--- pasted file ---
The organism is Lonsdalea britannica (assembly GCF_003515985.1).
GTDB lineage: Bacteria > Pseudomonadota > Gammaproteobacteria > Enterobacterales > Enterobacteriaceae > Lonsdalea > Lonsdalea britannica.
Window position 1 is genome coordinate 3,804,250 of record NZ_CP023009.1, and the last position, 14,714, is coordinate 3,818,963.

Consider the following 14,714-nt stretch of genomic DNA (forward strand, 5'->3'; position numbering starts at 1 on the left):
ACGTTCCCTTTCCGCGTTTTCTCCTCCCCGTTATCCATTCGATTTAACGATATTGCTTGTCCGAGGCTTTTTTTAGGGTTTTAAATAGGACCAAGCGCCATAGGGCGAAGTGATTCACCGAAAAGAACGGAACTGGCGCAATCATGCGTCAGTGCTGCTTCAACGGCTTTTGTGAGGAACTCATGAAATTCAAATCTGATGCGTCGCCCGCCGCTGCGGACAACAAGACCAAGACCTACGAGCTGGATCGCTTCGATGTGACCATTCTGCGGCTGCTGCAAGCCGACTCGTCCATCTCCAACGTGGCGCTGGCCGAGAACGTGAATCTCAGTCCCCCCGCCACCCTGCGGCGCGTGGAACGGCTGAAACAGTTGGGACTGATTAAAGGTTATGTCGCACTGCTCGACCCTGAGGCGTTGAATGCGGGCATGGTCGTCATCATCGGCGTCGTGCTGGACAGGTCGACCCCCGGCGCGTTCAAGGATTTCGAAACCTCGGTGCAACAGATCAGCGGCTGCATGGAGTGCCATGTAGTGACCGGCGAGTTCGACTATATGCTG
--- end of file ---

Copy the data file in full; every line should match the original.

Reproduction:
The organism is Lonsdalea britannica (assembly GCF_003515985.1).
GTDB lineage: Bacteria > Pseudomonadota > Gammaproteobacteria > Enterobacterales > Enterobacteriaceae > Lonsdalea > Lonsdalea britannica.
Window position 1 is genome coordinate 3,804,250 of record NZ_CP023009.1, and the last position, 14,714, is coordinate 3,818,963.

Consider the following 14,714-nt stretch of genomic DNA (forward strand, 5'->3'; position numbering starts at 1 on the left):
ACGTTCCCTTTCCGCGTTTTCTCCTCCCCGTTATCCATTCGATTTAACGATATTGCTTGTCCGAGGCTTTTTTTAGGGTTTTAAATAGGACCAAGCGCCATAGGGCGAAGTGATTCACCGAAAAGAACGGAACTGGCGCAATCATGCGTCAGTGCTGCTTCAACGGCTTTTGTGAGGAACTCATGAAATTCAAATCTGATGCGTCGCCCGCCGCTGCGGACAACAAGACCAAGACCTACGAGCTGGATCGCTTCGATGTGACCATTCTGCGGCTGCTGCAAGCCGACTCGTCCATCTCCAACGTGGCGCTGGCCGAGAACGTGAATCTCAGTCCCCCCGCCACCCTGCGGCGCGTGGAACGGCTGAAACAGTTGGGACTGATTAAAGGTTATGTCGCACTGCTCGACCCTGAGGCGTTGAATGCGGGCATGGTCGTCATCATCGGCGTCGTGCTGGACAGGTCGACCCCCGGCGCGTTCAAGGATTTCGAAACCTCGGTGCAACAGATCAGCGGCTGCATGGAGTGCCATGTAGTGACCGGCGAGTTCGACTATATGCTG